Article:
Supporting people in hospitals across South Australia through vital health and medical research and improved patient care.
Meet our passionate and dedicated team.
Meet our Board and Governance team.
THRF adopts extremely high transparency standards when reporting our financials.
Supports research into the detection, management and treatment of breast cancer.
Funds vital medical research into the detection and treatment of prostate cancer, as well as preventing the metastatic spread of the disease.
We are passionate and determined to improve heart health and beat heart disease through advances in knowledge and research.
Our aim is to reduce and ultimately eliminate the high incidence of chronic kidney disease and diabetes in Australia and around the world.
Supports health and wellbeing research for veterans, emergency service personnel and their families.
Driving collaboration, innovation and research to develop best-practice arts, design and health programs.
Supporting world-class stroke research to improve prevention, diagnosis and acute treatment to cure stroke.
Do you want to join our team? Check out current career opportunities here.
View some of the commonly asked questions about our organisation.
We are so grateful to those who donate their time and skills to support life-changing medical research. Find out more…
Get in touch with us here.
Each year The Hospital Research Foundation proudly provides financial support to vital medical and clinical research teams and individuals whose endeavours translate into improved treatments and healthcare outcomes for the Australian community.
We are delighted to announce the recipients of THRF’s 2017 Grant Funding Round at the Basil Hetzel Institute for Translational Health Research (BHI) and The Queen Elizabeth Hospital (TQEH).
This grant is designed to support high community impact, “shovel ready” projects that have a high likelihood of translating into improved therapy, care or cure within 3 years from the start of the grant.
Potential Mechanisms and Treatment of Post-infarct Angina in Patients with Myocardial infarction with Non-Obstructed Coronary Arteries (MINOCA) $750,000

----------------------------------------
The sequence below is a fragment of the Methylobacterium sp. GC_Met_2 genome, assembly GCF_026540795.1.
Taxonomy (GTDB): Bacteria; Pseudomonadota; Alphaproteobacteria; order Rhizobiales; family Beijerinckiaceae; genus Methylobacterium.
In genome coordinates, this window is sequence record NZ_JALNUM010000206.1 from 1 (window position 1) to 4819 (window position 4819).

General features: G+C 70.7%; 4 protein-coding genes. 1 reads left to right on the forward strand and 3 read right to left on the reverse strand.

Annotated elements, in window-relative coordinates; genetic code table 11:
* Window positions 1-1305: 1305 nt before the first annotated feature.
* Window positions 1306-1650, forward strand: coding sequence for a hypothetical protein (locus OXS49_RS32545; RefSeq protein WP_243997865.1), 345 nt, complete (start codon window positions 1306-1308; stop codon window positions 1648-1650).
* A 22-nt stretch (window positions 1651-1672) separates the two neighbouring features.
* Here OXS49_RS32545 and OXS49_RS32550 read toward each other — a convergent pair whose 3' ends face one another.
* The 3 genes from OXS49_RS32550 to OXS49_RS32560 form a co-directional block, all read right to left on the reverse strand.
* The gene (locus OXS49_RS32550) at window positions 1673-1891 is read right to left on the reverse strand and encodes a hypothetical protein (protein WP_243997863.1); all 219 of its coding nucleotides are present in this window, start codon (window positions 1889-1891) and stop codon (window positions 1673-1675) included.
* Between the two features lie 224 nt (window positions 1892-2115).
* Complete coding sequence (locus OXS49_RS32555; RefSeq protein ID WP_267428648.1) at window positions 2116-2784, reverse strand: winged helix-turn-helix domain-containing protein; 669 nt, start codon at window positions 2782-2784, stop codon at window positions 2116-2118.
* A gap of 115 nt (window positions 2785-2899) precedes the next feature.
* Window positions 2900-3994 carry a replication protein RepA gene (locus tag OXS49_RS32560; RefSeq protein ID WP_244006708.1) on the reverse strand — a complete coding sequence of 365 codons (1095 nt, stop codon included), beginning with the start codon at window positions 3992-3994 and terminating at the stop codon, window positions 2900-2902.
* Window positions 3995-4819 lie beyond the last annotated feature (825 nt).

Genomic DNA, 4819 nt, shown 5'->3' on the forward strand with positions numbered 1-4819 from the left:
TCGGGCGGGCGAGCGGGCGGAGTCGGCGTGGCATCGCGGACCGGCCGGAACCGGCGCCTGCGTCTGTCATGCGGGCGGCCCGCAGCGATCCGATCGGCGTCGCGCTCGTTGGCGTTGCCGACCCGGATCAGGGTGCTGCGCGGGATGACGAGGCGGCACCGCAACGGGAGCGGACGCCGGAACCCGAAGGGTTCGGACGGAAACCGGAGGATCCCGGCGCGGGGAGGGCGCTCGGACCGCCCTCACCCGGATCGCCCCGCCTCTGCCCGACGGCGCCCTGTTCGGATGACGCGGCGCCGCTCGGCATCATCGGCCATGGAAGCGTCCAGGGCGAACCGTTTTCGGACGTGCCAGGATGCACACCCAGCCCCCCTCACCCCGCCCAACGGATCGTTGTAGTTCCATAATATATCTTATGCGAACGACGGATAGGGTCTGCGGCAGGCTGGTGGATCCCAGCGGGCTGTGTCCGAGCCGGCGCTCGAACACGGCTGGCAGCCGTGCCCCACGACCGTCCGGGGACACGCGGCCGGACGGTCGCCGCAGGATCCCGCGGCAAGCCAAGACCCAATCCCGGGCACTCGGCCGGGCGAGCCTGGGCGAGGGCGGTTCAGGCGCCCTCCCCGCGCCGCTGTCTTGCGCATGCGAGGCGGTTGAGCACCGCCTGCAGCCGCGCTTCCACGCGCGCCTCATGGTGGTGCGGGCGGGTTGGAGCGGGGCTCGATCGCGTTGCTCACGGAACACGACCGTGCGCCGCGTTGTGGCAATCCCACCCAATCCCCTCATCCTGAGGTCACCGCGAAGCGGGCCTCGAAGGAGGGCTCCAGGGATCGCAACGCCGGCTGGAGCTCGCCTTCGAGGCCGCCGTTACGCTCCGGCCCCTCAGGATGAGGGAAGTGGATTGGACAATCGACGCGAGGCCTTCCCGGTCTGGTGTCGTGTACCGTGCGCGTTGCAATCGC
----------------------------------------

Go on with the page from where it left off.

Professor John Beltrame, A/Professor Christopher Zeitz and Professor Bertil Lindahl are the successful recipients of our inaugural translational grant for $750,000 with a research project that will impact the lives of those living with chest pain following a Myocardial Infarction with Non Obstructive Coronary Arteries (MINOCA).
In the majority of heart attacks a completely or severely blocked artery is the culprit, which can be diagnosed by a coronary angiogram procedure. However, it has been shown that about 11 per cent of heart attacks have occurred even with fully open arteries or with minimal blockages. This condition is called MINOCA and there is limited knowledge about the heart attack cause and how these people can be treated. This research project will trial a new treatment for these patients who
experience debilitating chest pain after MINOCA.
This study will use established clinical registries – CADOSA in South Australia together with Prof Lindahl’s collaboration, the SWEDEHEART registry in Sweden.
This partnership is the first international collaborative clinical trial in MINOCA and the first clinical trial to assess treatments for patients with MINOCA.
THRF’s Development Grants support researchers to undertake health and medical research at the proof-of-concept stage that specifically drives towards a commercial outcome within a foreseeable timeframe.
A novel formulation to prevent epidural adhesions post-laminectomy $200,000
Professor Peter-John Wormald, Associate Professor Sarah Vreugde and Professor Clive Prestidge have secured a THRF Development Grant to provide relief for patients undergoing back surgery, a common procedure in Australia. When a person undergoes back surgery, there is often adhesion formation following it. This is a big problem because these adhesions bind to the nerves that come out of the canal and that causes the patient to suffer from more pain then they were having pre-surgery. Prof Wormald and the team have developed a new treatment to prevent these adhesions from forming and this grant will allow them to progress their research into patients in a clinical trial .
The protective efficacy of a cytolytic DNA vaccine for HCV: a step towards human clinical trials $200,000
Professor Eric Gowans, Dr Danushka Wijesundara and Professor Guy Maddern are the second research group to receive a 2017 THRF Development Grant. This grant will enable the team to progress the development of a new DNA vaccine for Hepatitis C (HCV), which affects over 175 million people worldwide. In Australia, there are approximately 230,000 HCV infected individuals and approximately 10,000 new infections each year, estimated to cost $252M per annum in health care costs.
This year, we are delighted to award Fellowships to three outstanding researchers to conduct life-changing research at the Basil Hetzel Institute for Translational Health Research.
2017 Mid-Career Fellow
Inequalities in Neighbourhood Accessibility: Implications for Frailty and Healthy Ageing $420,000 (July 2017 – June 30 2020)
Dr Danielle Taylor, our 2017 Mid-Career Fellow will be funded for three years to conduct research that will ensure people in our community can live longer, healthier and more fulfilling lives. Dr Taylor will join Professor Renuka Visvanathan’s research group and her research complements research work being undertaken as part of the NHMRC Centre of Research Excellence in Frailty and Healthy Ageing.